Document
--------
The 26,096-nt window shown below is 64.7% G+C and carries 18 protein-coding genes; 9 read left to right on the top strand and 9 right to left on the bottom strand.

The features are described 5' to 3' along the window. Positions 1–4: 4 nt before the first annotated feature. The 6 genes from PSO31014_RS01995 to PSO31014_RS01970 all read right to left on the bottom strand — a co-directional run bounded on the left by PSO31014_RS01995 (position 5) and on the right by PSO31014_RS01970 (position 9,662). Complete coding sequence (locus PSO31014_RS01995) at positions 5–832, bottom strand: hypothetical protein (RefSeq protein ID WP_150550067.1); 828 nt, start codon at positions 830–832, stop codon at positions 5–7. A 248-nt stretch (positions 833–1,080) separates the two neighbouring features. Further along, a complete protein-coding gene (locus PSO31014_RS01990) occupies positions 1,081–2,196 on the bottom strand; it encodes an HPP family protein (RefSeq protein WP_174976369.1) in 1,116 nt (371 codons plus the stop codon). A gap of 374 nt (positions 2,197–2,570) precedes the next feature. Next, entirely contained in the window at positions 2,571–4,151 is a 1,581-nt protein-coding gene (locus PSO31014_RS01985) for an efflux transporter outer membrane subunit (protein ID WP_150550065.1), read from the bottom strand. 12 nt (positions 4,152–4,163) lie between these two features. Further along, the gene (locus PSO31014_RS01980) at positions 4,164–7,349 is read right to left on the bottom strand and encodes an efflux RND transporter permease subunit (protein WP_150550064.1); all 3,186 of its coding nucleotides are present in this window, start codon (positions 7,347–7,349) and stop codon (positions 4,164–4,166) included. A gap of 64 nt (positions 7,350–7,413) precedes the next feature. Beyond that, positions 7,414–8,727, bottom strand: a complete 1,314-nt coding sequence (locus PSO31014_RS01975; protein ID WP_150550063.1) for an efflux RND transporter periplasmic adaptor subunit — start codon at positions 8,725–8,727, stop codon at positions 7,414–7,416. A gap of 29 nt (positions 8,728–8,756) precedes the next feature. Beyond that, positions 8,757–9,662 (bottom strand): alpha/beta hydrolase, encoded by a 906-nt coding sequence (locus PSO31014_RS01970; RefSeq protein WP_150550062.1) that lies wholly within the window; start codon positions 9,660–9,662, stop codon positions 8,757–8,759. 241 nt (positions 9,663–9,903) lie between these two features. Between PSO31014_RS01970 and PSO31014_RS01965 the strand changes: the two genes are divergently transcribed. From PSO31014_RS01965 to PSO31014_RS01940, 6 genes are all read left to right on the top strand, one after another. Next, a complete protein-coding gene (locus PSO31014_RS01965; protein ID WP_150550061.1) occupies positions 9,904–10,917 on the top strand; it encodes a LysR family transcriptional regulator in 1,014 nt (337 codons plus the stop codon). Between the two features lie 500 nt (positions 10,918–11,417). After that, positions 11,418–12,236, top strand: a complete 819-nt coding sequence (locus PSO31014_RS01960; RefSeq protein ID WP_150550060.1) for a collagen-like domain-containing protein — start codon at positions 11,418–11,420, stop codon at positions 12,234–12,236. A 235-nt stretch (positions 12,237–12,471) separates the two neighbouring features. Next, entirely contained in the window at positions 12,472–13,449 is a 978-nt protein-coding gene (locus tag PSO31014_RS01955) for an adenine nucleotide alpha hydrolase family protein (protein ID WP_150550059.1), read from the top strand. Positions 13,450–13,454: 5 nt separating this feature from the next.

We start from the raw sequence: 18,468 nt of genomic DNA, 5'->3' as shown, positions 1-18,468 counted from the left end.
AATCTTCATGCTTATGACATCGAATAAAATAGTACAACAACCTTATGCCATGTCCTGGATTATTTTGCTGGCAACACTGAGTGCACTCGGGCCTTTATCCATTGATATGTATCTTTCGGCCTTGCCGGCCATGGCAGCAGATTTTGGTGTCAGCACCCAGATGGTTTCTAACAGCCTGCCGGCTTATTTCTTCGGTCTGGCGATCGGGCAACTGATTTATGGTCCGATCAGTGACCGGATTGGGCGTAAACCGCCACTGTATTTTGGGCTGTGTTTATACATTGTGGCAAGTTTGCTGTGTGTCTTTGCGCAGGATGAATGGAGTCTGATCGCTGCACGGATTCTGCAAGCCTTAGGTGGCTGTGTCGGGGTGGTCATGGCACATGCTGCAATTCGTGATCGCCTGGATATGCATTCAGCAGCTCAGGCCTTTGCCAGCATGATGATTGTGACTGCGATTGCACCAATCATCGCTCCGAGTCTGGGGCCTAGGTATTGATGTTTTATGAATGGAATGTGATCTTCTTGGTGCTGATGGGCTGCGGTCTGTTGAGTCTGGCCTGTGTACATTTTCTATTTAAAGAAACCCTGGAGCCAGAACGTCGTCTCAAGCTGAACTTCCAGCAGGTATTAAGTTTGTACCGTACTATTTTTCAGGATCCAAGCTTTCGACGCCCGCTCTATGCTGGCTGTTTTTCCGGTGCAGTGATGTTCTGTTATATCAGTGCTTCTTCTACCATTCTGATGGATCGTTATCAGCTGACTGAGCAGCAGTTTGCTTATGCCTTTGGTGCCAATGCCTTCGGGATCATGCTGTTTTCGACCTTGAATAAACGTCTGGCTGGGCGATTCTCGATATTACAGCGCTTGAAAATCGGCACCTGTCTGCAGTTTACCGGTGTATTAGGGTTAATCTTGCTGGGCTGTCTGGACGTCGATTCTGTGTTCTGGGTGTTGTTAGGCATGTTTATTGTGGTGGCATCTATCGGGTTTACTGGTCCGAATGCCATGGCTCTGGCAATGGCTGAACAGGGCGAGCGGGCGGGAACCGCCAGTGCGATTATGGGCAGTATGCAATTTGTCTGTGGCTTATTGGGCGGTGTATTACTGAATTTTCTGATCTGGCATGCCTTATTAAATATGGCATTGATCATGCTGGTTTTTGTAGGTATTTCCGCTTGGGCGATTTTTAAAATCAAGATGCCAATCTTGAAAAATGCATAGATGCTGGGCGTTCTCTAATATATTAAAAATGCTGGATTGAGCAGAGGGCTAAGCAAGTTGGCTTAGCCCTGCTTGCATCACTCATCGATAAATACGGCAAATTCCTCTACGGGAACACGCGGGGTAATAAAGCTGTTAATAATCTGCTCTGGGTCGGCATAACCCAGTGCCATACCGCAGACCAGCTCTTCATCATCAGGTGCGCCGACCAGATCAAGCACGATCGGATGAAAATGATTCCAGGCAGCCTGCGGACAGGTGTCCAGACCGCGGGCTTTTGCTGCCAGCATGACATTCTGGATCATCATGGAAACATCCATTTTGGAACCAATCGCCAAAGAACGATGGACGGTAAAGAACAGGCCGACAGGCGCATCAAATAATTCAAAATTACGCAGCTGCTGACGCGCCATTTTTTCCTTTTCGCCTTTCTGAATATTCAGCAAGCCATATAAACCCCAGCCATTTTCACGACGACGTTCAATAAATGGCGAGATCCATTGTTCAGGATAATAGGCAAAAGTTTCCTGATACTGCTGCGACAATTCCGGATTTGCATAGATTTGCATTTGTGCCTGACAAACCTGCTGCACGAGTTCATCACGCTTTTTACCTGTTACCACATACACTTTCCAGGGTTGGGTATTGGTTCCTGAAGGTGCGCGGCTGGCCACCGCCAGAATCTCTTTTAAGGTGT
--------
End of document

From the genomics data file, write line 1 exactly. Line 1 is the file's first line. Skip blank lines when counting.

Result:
The 26,096-nt window shown below is 64.7% G+C and carries 18 protein-coding genes; 9 read left to right on the top strand and 9 right to left on the bottom strand.